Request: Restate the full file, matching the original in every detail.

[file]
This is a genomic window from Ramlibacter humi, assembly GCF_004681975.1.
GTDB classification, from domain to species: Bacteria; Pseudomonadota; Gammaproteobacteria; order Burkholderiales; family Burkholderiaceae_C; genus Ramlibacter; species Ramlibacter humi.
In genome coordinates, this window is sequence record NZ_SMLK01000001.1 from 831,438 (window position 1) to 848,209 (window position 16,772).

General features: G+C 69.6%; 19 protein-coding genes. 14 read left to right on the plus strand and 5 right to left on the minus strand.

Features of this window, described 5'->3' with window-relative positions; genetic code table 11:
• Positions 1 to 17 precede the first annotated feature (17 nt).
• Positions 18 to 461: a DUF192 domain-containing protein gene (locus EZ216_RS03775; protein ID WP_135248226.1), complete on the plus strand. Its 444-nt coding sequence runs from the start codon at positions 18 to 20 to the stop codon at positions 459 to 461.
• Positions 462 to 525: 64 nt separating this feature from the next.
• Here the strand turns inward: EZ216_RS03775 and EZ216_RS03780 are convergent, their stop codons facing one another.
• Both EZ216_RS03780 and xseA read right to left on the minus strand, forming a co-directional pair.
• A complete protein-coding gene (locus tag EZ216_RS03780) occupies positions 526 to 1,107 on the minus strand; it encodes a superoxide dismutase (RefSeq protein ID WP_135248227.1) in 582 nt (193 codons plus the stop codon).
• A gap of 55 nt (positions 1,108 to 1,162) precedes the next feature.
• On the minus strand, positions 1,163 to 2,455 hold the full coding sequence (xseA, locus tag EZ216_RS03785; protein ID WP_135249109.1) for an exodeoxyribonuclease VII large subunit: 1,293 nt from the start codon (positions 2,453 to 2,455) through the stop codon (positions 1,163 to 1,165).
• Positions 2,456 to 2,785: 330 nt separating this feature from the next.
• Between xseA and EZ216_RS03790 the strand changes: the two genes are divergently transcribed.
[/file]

This is a genomic window from Ramlibacter humi, assembly GCF_004681975.1.
GTDB classification, from domain to species: Bacteria; Pseudomonadota; Gammaproteobacteria; order Burkholderiales; family Burkholderiaceae_C; genus Ramlibacter; species Ramlibacter humi.
In genome coordinates, this window is sequence record NZ_SMLK01000001.1 from 831,438 (window position 1) to 848,209 (window position 16,772).

General features: G+C 69.6%; 19 protein-coding genes. 14 read left to right on the plus strand and 5 right to left on the minus strand.

Features of this window, described 5'->3' with window-relative positions; genetic code table 11:
• Positions 1 to 17 precede the first annotated feature (17 nt).
• Positions 18 to 461: a DUF192 domain-containing protein gene (locus EZ216_RS03775; protein ID WP_135248226.1), complete on the plus strand. Its 444-nt coding sequence runs from the start codon at positions 18 to 20 to the stop codon at positions 459 to 461.
• Positions 462 to 525: 64 nt separating this feature from the next.
• Here the strand turns inward: EZ216_RS03775 and EZ216_RS03780 are convergent, their stop codons facing one another.
• Both EZ216_RS03780 and xseA read right to left on the minus strand, forming a co-directional pair.
• A complete protein-coding gene (locus tag EZ216_RS03780) occupies positions 526 to 1,107 on the minus strand; it encodes a superoxide dismutase (RefSeq protein ID WP_135248227.1) in 582 nt (193 codons plus the stop codon).
• A gap of 55 nt (positions 1,108 to 1,162) precedes the next feature.
• On the minus strand, positions 1,163 to 2,455 hold the full coding sequence (xseA, locus tag EZ216_RS03785; protein ID WP_135249109.1) for an exodeoxyribonuclease VII large subunit: 1,293 nt from the start codon (positions 2,453 to 2,455) through the stop codon (positions 1,163 to 1,165).
• Positions 2,456 to 2,785: 330 nt separating this feature from the next.
• Between xseA and EZ216_RS03790 the strand changes: the two genes are divergently transcribed.